Act 3 As they depart a slave boy creeps out of Ballio's house and speaks to the audience. He says that he needs to find money to give Ballio, his boss, a present before the day is over or he will be tortured. Since he is small and ugly and cannot find a lover, he does not know what to do. Meanwhile, Ballio returns to his house with a cook. The two are arguing about how much the cook charges people for his services. Ballio is quite angry that he has to pay two drachmae instead of one to be able to have a cook for his birthday celebration. The cook is insulted and asks why he hired him. Ballio replies that he had to, because he was the only cook left. The cook immediately starts to make his own case, explaining in great detail why he is the best cook and that he doesn't even stand up for less than two drachmae. Ballio remains unconvinced and waits to see for himself what the cook can really do when the time for dinner comes.

Act 4 Charinus and Calidorus have gotten the clever boy Pseudolus is in need of: Simia, another clever slave. Pseudolus and Simia discuss plans for getting Phoenicium from Ballio. Pseudolus is a bit anxious about Simia succeeding in duping Ballio. Simia is confident to the point of arrogance and is annoyed by Pseudolus' anxieties. Pseudolus takes Simia to meet Ballio and the scene switches between their interaction and Pseudolus' commentary as he watches the events unfold. The plan threatens to come unraveled when Ballio asks Simia the name of his master (which Simia does not know). Simia turns the question around by demanding that Ballio inspect the letter's seal and tell him the name of the sender so that he knows that Ballio is who he claims to be. Ballio consents and gives the name, Polymachaeroplagides. Ballio breaks the seal and reads the letter. Simia hands over the money gotten by Pseudolus from Charinus. Ballio and Simia go inside to retrieve Phoenicium. Pseudolus frets as he waits for them to come out. Eventually they do. As they exit the house, Simia consoles Phoenicium, who thinks she is being led to the Macedonian general, Polymachaeroplagides, by telling her that he is in fact taking her to her boyfriend Calidorus. Pseudolus is triumphant.

Ballio is also triumphant, boasting to Simo that they have won the bet because he has finally and successfully sold Phoenicium to the Macedonian general and placed her safely in the hands of his soldier Harpax. He promises to give Simo 20 minae if he is found to be lying. As the two discuss the matter the real Harpax arrives. The two think that he is an impersonator hired by Pseudolus.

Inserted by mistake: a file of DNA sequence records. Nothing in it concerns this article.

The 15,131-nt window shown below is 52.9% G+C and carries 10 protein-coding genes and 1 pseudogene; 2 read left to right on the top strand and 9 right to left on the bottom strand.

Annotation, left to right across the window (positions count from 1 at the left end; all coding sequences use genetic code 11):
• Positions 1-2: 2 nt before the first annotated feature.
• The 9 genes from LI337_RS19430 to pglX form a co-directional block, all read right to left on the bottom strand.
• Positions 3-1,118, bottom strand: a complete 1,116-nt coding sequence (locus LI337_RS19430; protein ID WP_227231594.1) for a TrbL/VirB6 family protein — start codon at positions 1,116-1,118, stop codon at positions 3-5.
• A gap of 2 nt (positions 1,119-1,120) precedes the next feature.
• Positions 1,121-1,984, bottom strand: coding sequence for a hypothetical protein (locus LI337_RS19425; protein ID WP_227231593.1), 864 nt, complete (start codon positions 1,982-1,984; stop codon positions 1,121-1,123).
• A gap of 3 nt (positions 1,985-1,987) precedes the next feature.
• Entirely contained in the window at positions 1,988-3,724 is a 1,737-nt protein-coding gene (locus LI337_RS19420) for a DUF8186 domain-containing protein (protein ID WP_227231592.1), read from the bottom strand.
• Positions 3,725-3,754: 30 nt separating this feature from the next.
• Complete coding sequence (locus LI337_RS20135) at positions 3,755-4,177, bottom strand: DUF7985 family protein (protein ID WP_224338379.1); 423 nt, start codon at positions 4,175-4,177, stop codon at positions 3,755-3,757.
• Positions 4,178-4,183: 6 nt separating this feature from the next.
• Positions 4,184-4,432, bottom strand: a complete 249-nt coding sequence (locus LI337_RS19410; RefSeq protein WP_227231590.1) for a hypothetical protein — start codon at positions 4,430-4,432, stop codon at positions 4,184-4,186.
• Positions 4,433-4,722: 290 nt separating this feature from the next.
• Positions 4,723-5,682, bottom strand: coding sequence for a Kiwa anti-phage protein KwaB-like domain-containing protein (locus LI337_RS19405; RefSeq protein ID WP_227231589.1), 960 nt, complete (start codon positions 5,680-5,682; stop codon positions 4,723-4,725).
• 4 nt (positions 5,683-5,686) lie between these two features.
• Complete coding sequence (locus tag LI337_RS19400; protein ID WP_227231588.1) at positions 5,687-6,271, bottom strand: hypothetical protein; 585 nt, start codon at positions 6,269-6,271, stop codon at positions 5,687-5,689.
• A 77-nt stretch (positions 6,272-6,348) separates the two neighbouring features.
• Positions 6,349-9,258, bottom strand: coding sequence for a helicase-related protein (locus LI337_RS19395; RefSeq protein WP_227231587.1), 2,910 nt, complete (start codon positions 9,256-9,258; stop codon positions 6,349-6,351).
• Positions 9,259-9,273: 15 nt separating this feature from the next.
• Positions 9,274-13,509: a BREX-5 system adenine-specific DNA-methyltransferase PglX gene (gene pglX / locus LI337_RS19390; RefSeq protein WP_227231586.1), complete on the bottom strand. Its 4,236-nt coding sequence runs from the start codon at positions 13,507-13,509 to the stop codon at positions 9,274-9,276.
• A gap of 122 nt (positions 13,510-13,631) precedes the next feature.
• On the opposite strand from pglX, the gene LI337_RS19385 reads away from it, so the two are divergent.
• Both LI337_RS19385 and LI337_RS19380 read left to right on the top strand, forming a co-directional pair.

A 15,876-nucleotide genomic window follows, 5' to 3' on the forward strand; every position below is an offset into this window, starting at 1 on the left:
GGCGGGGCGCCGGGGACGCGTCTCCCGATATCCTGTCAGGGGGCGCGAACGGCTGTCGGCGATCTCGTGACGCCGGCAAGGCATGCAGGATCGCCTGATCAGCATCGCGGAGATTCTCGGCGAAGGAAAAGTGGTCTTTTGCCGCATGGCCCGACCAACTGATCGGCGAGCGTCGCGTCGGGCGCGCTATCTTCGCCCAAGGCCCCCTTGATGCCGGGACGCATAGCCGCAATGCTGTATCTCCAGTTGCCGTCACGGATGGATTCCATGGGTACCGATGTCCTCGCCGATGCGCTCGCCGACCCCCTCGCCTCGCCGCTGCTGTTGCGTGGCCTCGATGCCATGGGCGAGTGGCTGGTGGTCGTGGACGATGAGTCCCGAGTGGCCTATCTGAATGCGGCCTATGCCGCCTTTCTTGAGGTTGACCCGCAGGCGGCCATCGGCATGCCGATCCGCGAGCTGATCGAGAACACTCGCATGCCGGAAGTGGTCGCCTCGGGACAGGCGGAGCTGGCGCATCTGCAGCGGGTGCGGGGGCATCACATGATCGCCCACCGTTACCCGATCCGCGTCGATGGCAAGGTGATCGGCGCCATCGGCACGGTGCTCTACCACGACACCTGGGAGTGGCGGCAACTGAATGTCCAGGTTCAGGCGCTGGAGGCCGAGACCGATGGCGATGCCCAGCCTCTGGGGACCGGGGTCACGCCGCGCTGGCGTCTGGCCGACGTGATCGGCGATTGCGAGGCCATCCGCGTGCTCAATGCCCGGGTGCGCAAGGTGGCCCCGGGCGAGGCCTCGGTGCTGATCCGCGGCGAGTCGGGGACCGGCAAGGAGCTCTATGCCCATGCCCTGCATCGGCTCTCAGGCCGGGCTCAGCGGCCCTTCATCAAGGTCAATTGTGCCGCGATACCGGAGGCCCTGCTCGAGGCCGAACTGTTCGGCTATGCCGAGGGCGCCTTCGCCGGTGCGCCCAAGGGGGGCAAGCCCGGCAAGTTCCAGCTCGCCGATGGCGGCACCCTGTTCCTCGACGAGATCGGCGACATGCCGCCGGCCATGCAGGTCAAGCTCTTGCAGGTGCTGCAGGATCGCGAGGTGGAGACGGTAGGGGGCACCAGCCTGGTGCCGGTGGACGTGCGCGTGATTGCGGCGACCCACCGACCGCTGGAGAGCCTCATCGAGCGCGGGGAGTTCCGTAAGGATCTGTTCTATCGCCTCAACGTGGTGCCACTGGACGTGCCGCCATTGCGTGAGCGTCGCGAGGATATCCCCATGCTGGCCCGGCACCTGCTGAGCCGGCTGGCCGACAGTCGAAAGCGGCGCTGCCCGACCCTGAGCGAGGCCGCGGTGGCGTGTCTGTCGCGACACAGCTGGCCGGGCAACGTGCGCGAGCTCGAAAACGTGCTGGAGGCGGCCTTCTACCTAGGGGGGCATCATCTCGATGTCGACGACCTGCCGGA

Ballio and Simo ridicule and poke fun at Harpax in the hopes that he will admit that he is an imposter sent by Pseudolus to steal Phoenicium from Ballio. Ballio indecently suggests that the soldier rapes him at night; and he asks how much it cost to hire his cloak and hat. Finally Ballio asks him how much Pseudolus has paid him. Harpax, of course, denies even knowing a Pseudolus and tells Ballio he delivered the letter with the seal to Ballio's servant earlier that day. Simo begins to realize that Pseudolus has been there first and has already tricked Harpax. He asks Harpax what the servant he gave the letter to looked like. As Harpax describes the slave, Ballio and Simo realize that Pseudolus has tricked them. Harpax and Simo then demand the money that is owed to them from Ballio. Ballio heads to the Forum to get the money to pay Harpax back and tells Simo he will pay him tomorrow. Simo admits that he has lost the bet he made with Pseudolus and goes to get the money from his house.

Act 5 Pseudolus celebrates his victory, returning to the home of his master drunk. He is so drunk that he constantly belches in Simo's face. Eventually Simo hands him the money, asking if Pseudolus will cut the debt down any. Pseudolus refuses. Pseudolus then tells Simo to follow him. Simo believes that Pseudolus is attempting to embarrass him and tries to refuse; but Pseudolus insists. Pseudolus then reveals that he plans to go drinking with Simo and has no intent of embarrassing him. The play ends when Simo asks if Pseudolus would like to invite the audience. Pseudolus declines because he believes they wouldn't invite him, but does invite them to applaud.